Mental health crisis support clinic offers hope for troubled youth
Published Tuesday, January 28, 2014 10:57PM EST
Last Updated Tuesday, January 28, 2014 11:32PM EST
A walk-in clinic for youth suffering mental health crises is giving hope to dozens of young patients in Ontario.
The Renfrew County Crisis Support Centre for Youth and Families in the Ottawa Valley is run by Tom Sidney, a youth counsellor who saw many young patients -- children and teens -- wait for months to get psychiatric help.
The clinic, which operates at two locations, is a pilot project funded by donations. In just six months, it has treated 70 youths, including 12-year-old Michael.
Michael, who asked that his identity not be revealed, told CTV News that he used to cut himself and was at risk of suicide.
“I was scared,” he said. “I couldn’t think straight.
“The good thing about the clinic is you can drop in whenever you feel … stressed.”
The clinic is only open eight hours a week for the duration of the pilot project, but it has made a big difference in Terry Morris’s life.
The teen has suffered from depression and used to spend his days in a darkened bedroom, with suicidal thoughts.
“I thought my life was entirely pointless and there was no hope for me and I would be miserable forever,” he said.
Morris was placed on a one-year waiting list to see a psychiatrist.
When his condition worsened, his mother was advised to call the police -- a faster way of getting Morris to the hospital for treatment.
“You know what it is like to watch your son go in handcuffs,” Jennifer Morris said. “When he got in that police car cruiser, I felt awful as a mother.”
Eventually, Morris heard about the Renfrew County clinic. He has been receiving therapy there since July.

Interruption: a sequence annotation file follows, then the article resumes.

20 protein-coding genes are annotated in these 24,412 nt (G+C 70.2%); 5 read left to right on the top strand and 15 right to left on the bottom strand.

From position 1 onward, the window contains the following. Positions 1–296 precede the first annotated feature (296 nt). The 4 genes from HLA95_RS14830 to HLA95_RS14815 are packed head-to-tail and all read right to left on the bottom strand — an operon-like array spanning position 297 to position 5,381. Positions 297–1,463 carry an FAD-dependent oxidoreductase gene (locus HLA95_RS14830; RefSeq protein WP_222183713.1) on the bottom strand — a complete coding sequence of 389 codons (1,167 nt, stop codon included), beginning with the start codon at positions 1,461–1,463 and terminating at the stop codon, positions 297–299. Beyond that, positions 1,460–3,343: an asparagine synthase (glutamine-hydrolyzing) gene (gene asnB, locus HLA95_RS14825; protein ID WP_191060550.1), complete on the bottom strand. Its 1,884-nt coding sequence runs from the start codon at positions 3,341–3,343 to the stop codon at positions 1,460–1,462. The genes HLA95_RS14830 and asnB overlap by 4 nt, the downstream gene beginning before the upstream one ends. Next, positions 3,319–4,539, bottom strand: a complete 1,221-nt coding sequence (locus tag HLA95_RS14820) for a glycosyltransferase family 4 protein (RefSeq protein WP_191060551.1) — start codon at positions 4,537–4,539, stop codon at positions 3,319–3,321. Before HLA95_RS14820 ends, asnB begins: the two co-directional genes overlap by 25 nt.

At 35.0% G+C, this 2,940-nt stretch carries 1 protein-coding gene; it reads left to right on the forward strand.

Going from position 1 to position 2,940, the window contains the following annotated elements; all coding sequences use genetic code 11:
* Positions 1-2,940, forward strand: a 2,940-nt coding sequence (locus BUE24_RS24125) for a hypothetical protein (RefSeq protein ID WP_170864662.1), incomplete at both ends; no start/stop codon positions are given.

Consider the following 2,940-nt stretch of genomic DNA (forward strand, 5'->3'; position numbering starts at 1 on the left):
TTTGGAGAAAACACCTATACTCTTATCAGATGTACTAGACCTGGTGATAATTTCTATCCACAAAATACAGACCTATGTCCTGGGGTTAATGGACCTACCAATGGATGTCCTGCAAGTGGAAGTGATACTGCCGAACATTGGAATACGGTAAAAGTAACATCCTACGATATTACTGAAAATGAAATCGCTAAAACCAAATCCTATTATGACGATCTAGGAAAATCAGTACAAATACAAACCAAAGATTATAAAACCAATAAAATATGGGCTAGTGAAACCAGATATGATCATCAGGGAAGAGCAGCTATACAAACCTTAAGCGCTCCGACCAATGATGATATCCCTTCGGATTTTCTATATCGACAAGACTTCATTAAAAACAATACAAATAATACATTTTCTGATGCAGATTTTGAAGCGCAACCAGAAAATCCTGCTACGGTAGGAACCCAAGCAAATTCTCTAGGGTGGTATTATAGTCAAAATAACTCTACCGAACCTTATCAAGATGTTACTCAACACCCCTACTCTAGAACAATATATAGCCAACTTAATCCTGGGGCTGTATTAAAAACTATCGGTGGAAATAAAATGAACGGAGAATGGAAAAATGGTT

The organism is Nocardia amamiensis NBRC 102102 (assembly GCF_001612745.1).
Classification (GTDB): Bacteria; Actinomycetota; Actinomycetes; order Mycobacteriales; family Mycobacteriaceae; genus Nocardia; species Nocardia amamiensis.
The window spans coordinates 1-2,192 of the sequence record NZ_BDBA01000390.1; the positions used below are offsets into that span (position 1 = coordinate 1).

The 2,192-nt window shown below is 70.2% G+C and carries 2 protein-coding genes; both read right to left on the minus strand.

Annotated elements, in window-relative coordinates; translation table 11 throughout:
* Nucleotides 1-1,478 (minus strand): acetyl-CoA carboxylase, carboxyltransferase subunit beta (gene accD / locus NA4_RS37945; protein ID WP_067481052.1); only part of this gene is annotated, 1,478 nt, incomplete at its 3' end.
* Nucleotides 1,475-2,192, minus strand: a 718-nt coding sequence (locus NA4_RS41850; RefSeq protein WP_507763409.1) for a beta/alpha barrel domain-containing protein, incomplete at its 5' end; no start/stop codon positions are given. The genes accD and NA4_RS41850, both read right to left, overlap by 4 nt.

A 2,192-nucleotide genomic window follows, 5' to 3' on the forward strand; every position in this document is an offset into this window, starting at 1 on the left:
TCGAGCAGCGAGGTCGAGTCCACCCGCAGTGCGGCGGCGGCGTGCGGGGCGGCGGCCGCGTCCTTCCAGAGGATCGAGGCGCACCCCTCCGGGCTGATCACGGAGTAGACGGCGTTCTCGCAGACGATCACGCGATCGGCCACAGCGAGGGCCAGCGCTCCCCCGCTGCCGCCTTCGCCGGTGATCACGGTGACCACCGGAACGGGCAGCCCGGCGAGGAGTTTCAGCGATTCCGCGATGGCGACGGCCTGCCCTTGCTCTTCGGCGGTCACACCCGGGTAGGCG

“I never thought my life would change the way it has in the last six months,” he said. “It has been absolutely amazing.”
Tom Sidney said the clinic has received great feedback from patients and their families.
“It is certainly something that has filled a nice bridge gap for the community working with other agencies in the community too,” he said. “We have kids that come to the clinic who are still alive today.”
Terry Morris said there is a great need for mental health services among his peers.
“There are so many friends who secretly keep all these feelings bottled up inside and they are so ashamed but they put a smile on their face,” he said. “I wish that so many more people could undergo the transformation I went under. That is why I feel it is so important that something exists in the community, especially someone as awesome as Tom.”
The Renfrew County clinic is one of a very small number of clinics that are trying this approach. Another is East Metro Youth Services in Scarborough, which offers a similar service.
Many families in crisis are desperate for more walk in clinics for mental health to open across Canada.
The crisis intervention walk-in clinic in Pembroke (715 Mackay St.) is open on Wednesdays from 5 p.m. to 9 p.m., and the one in Renfrew (164 Plaunt St.) is open on Thursdays at the same times. The phone number is 613-635-4715, ext. 4.
With a report by CTV Medical Specialist Avis Favaro and producer Elizabeth St. Philip